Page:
Fisher Stevens
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Fisher Stevens
Fisher Stevens
Fisher Stevens at screening of Before the Flood (cropped).jpg
Stevens in 2016
Born Steven Fisher
(1963-11-27) November 27, 1963 (age 53)
Chicago, Illinois, U.S.
Occupation Actor, director, producer and writer
Years active 1981-present

Fisher Stevens (born Steven Fisher; November 27, 1963) is an American actor, director, producer, and writer. As an actor, he is best known for his portrayals of Ben Jabituya in Short Circuit (renamed "Ben Jahrvi" in the sequel), Chuck Fishman on the 1990s television series Early Edition and villainous computer genius Eugene "The Plague" Belford in Hackers. His most recent successes include the 2010 Academy Award for Best Documentary Feature for his film The Cove and the 2008 Independent Spirit Award for Best Documentary Feature for his film Crazy Love. In addition, he has directed the Leonardo DiCaprio-produced documentary Before the Flood, which is executive produced by Martin Scorsese, has screened at the Toronto International Film Festival, and will be screened by National Geographic.

Early life

He was born Steven Fisher in Chicago, Illinois, the son of Sally, a painter and AIDS activist, and Norman Fisher, a furniture executive.[1] Steven has described himself as a "thin, white Jewish kid from Chicago".[2]

Career

He co-founded the Naked Angels Theater Company with longtime friends Rob Morrow, Nicole Burdette, Pippin Parker, Charles Landry, Nancy Travis and Ned Eisenberg in 1986. He also co-founded Greene Street Films, a film-production company located in Tribeca, New York City, in 1996. Stevens performed as Edgar Allan Poe on Lou Reed's album The Raven in 2003. He is also an accomplished harmonica player.

As an actor, he is known for his portrayals of Chuck Fishman on Early Edition, Seamus O'Neill on Key West, Eugene "The Plague" Belford in Hackers, Iggy in Super Mario Bros., Hawk Ganz in The Flamingo Kid, and Ben Jabituya/Jahveri in Short Circuit and Short Circuit 2.[3] His television credits include Columbo, Frasier, Friends, Law & Order, Key West, Damages, and Lost. He appeared on two episodes of the television series Numb3rs.[4]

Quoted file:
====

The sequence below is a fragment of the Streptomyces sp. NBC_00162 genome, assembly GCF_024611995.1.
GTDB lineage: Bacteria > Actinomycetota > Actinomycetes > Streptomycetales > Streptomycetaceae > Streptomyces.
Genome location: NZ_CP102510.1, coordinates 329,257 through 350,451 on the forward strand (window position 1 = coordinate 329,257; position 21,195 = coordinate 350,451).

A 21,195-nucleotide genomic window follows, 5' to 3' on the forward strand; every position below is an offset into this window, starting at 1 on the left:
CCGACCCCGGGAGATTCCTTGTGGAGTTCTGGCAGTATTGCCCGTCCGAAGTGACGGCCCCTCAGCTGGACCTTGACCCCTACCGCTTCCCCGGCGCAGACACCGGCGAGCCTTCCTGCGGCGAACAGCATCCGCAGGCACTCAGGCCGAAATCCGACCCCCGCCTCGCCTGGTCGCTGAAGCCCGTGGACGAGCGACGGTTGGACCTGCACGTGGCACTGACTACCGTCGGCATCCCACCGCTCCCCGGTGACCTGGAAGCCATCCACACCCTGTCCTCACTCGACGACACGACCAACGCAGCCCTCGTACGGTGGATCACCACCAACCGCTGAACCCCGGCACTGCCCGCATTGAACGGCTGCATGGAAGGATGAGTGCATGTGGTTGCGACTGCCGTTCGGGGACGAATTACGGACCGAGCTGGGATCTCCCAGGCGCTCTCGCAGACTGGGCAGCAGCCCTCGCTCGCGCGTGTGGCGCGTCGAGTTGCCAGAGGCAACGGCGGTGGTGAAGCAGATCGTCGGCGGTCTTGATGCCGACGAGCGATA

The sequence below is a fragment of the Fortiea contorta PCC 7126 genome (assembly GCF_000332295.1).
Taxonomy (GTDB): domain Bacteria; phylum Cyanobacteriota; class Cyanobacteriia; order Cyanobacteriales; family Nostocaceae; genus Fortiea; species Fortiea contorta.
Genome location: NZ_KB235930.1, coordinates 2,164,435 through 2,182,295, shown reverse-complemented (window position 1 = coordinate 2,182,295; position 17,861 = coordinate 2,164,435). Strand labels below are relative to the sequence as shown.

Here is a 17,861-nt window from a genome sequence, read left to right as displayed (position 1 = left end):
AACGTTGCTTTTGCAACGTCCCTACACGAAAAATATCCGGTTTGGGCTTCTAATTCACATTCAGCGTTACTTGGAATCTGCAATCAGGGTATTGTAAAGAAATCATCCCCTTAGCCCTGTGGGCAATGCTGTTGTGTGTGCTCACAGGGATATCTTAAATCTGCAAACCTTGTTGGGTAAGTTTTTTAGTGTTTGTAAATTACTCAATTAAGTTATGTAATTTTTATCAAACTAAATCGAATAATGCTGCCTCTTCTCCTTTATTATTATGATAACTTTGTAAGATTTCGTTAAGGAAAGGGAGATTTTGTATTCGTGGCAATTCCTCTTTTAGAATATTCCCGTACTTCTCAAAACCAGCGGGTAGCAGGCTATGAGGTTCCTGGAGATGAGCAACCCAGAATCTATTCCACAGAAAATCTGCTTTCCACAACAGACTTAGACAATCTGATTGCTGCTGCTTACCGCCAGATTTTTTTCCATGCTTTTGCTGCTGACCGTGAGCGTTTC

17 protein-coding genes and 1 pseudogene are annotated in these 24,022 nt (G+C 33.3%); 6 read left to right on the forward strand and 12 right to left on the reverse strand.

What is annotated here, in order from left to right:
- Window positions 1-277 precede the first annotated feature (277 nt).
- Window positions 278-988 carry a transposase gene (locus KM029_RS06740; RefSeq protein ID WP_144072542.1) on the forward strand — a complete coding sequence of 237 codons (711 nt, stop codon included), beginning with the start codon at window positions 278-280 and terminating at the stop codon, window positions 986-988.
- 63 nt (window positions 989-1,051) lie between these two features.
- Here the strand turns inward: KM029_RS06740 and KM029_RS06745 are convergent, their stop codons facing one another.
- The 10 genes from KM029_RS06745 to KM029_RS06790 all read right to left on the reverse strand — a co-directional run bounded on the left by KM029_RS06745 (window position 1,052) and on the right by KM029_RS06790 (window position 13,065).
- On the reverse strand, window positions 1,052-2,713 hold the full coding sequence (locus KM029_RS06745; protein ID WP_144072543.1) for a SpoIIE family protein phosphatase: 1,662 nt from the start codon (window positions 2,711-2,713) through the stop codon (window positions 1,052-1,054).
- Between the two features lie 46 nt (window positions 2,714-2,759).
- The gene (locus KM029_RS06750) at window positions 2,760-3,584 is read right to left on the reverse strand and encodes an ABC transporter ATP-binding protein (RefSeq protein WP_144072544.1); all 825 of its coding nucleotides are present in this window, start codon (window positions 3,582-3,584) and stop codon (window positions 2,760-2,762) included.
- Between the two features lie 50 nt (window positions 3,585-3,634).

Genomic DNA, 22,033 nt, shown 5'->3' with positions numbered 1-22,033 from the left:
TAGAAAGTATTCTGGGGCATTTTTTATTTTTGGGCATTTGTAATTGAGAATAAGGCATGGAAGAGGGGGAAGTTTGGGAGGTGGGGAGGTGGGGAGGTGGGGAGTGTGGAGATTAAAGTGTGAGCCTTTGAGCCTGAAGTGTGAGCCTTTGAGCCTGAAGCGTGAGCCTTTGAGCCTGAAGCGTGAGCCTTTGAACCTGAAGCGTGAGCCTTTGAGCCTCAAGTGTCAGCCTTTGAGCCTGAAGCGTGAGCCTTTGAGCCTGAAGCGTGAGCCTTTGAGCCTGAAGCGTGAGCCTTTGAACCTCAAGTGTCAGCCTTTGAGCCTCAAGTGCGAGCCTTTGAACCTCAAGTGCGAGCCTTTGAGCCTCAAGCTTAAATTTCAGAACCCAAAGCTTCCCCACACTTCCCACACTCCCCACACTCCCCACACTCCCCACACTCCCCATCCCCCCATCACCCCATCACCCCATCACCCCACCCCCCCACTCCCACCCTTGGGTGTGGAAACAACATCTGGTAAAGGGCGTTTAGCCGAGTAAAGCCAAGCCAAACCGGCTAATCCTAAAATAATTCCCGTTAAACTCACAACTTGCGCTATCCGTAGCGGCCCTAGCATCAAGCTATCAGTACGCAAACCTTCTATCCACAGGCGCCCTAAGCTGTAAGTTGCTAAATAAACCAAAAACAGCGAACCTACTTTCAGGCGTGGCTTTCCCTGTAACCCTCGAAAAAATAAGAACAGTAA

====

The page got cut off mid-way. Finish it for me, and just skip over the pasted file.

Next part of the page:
Fisher also has a Broadway and off-Broadway career spanning nearly three decades. He played Jigger Craigin in the 1994 Lincoln Center revival of Rodgers and Hammerstein's Carousel. He had an early success in the 1982 Broadway production of Torch Song Trilogy playing David, the adopted son of the gay protagonist played by the show's writer Harvey Fierstein, and the original Broadway production of Brighton Beach Memoirs, where he succeeded Matthew Broderick in the starring role of Eugene. Throughout his career, he has acted in and directed more than 50 stage productions.[5]

In 2010, Fisher co-founded a new media and documentary film company, Insurgent Media, with Andrew Karsch and Erik H. Gordon.

In June 2010, Stevens made his major theatrical directing debut with John Leguizamo's one-man show, Ghetto Klown (originally called Klass Klown), which eventually ran on Broadway from March to July 2011.[6][7] The two had appeared together in a production of A Midsummer Night's Dream at The Public Theater about 20 years earlier. On July 13, 2012, PBS debuted Tales From a Ghetto Klown, a documentary about the development of the show which prominently features Stevens.[8]

In 2010, Stevens won the Academy Award for Best Documentary Feature for co-producing The Cove.[9]

He directed the 2012 crime story Stand Up Guys, starring Al Pacino and Christopher Walken. He also teamed up with Alexis Bloom to direct the film Bright Lights: Starring Carrie Fisher and Debbie Reynolds, which premiered at the Cannes Film Festival in 2016.

Filmography

Films

Television films

Television

Director

Producer

Written work

Narrator

References

External links


  This article uses material from the Wikipedia page available here. It is released under the Creative Commons Attribution-Share-Alike License 3.0.


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